Have you ever wondered why translation prices vary tremendously?
Maybe you paid a certain price for a translation of one document in the past and, then, when requesting a quote for a new document, you ended up receiving a completely different offer? Ask yourself the following questions in order to better understand how translation prices are determined.
As with any language related services, the languages that are considered rare have a higher price tag. The good news is, the translator does not have to reside in your town, state, or even country! In some cases, hiring linguists residing outside the US can be beneficial as you always want to have the linguist translate into their native language, rather than the other way around.
The less time you have for your project to be completed, the more expensive it will be. Translators bill extra for rush delivery.
Large projects might have to be split between multiple linguists and, although modern day translation memory tools aid in keeping the accuracy in check, coordinating more linguists means more work for the translation agency overseeing the project and more work for the proofreader, hence the higher fees.
Might refer to a technical field (such as engineering or automotive) or any field that requires specific expertise such as law, art, psychology, medicine, pharmaceutical, oil & gas, etc.
Linguistically complex documents, such as literary translation of novels, etc.
Typed documents are easier to read than handwritten ones. The less legible the writing, the higher the price!
Use the black & white setting on your scanner rather than color or gray-scale. Providing black & white copies between 300 dpi and 600 dpi will produce the best readable version possible. Use the higher end of the range when the text is very small, such as below 9-point, or for handwritten documents.
Faxes produce low-quality copies which will compromise the accuracy of the translation and cost you extra.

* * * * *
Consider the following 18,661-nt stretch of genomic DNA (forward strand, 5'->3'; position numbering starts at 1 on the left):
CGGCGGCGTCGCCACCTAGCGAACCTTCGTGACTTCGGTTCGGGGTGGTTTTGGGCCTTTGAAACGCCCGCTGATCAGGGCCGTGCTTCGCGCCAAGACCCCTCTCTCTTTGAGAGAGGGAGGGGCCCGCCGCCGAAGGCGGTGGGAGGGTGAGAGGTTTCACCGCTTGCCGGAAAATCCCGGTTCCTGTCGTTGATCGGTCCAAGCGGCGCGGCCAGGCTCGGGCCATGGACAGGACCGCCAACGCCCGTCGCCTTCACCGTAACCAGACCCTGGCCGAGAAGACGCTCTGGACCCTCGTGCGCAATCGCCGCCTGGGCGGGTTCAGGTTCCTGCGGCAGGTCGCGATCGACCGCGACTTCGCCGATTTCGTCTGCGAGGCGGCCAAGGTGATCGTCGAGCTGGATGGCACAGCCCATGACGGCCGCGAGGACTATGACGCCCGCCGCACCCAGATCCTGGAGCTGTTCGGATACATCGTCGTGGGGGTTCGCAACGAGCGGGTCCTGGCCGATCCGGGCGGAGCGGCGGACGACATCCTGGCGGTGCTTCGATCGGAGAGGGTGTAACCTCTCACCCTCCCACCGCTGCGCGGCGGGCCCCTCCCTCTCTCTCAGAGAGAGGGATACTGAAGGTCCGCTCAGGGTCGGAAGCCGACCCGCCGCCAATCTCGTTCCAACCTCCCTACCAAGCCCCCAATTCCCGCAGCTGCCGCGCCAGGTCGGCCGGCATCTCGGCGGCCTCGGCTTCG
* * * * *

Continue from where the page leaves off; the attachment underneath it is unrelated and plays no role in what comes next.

Live/editable PDFs or Word files reduce the amount of technical work involved in producing a final translation product and, therefore, will reduce the price.
When working with scanned documents each table or graph needs to be reconstructed, which increases your cost. The price quote may look different depending on the format type of your source document.
*When billing per target word, the downside of this pay structure is that you won’t know exactly how much you are paying until the translation is completed, so many clients prefer to pay a flat, “per page” fee.
Most translators charge per source word. However, these alternate methods may be used when the number of words cannot be calculated due to the file format, like a scanned document where the words would need to be counted manually. The per page format may also be used for documents containing a substantial quantity of charts and graphs, requiring extensive formatting work.
When a translator secures a large project/document, they are more willing to provide a volume discount.
So do the translation agencies!
If you have multiple documents that require translation, combining them into one big project, rather than ordering them separately, will secure you a better price.